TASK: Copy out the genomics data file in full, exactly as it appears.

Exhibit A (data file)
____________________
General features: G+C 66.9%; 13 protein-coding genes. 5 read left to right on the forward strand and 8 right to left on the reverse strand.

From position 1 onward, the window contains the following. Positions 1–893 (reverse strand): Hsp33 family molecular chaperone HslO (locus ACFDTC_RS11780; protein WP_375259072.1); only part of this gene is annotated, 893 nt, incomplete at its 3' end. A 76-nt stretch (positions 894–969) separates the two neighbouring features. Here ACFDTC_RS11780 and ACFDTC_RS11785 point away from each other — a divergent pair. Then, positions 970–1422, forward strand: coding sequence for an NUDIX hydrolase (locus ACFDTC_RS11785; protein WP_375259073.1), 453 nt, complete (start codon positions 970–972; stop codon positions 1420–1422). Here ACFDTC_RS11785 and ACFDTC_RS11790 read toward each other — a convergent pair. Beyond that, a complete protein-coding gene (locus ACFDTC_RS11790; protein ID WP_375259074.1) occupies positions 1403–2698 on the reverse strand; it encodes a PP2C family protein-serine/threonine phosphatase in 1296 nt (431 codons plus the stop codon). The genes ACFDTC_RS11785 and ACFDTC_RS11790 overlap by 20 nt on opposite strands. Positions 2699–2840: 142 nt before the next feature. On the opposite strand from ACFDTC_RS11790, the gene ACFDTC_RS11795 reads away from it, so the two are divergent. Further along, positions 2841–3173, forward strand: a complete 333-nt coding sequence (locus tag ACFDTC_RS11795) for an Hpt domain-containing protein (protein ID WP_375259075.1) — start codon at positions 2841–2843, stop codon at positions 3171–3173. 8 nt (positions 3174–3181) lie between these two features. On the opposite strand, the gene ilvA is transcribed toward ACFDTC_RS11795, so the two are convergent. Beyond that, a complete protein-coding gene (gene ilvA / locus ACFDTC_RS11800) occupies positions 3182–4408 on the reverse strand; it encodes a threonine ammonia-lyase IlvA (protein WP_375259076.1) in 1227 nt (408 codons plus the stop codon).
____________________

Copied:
General features: G+C 66.9%; 13 protein-coding genes. 5 read left to right on the forward strand and 8 right to left on the reverse strand.

From position 1 onward, the window contains the following. Positions 1–893 (reverse strand): Hsp33 family molecular chaperone HslO (locus ACFDTC_RS11780; protein WP_375259072.1); only part of this gene is annotated, 893 nt, incomplete at its 3' end. A 76-nt stretch (positions 894–969) separates the two neighbouring features. Here ACFDTC_RS11780 and ACFDTC_RS11785 point away from each other — a divergent pair. Then, positions 970–1422, forward strand: coding sequence for an NUDIX hydrolase (locus ACFDTC_RS11785; protein WP_375259073.1), 453 nt, complete (start codon positions 970–972; stop codon positions 1420–1422). Here ACFDTC_RS11785 and ACFDTC_RS11790 read toward each other — a convergent pair. Beyond that, a complete protein-coding gene (locus ACFDTC_RS11790; protein ID WP_375259074.1) occupies positions 1403–2698 on the reverse strand; it encodes a PP2C family protein-serine/threonine phosphatase in 1296 nt (431 codons plus the stop codon). The genes ACFDTC_RS11785 and ACFDTC_RS11790 overlap by 20 nt on opposite strands. Positions 2699–2840: 142 nt before the next feature. On the opposite strand from ACFDTC_RS11790, the gene ACFDTC_RS11795 reads away from it, so the two are divergent. Further along, positions 2841–3173, forward strand: a complete 333-nt coding sequence (locus tag ACFDTC_RS11795) for an Hpt domain-containing protein (protein ID WP_375259075.1) — start codon at positions 2841–2843, stop codon at positions 3171–3173. 8 nt (positions 3174–3181) lie between these two features. On the opposite strand, the gene ilvA is transcribed toward ACFDTC_RS11795, so the two are convergent. Beyond that, a complete protein-coding gene (gene ilvA / locus ACFDTC_RS11800) occupies positions 3182–4408 on the reverse strand; it encodes a threonine ammonia-lyase IlvA (protein WP_375259076.1) in 1227 nt (408 codons plus the stop codon).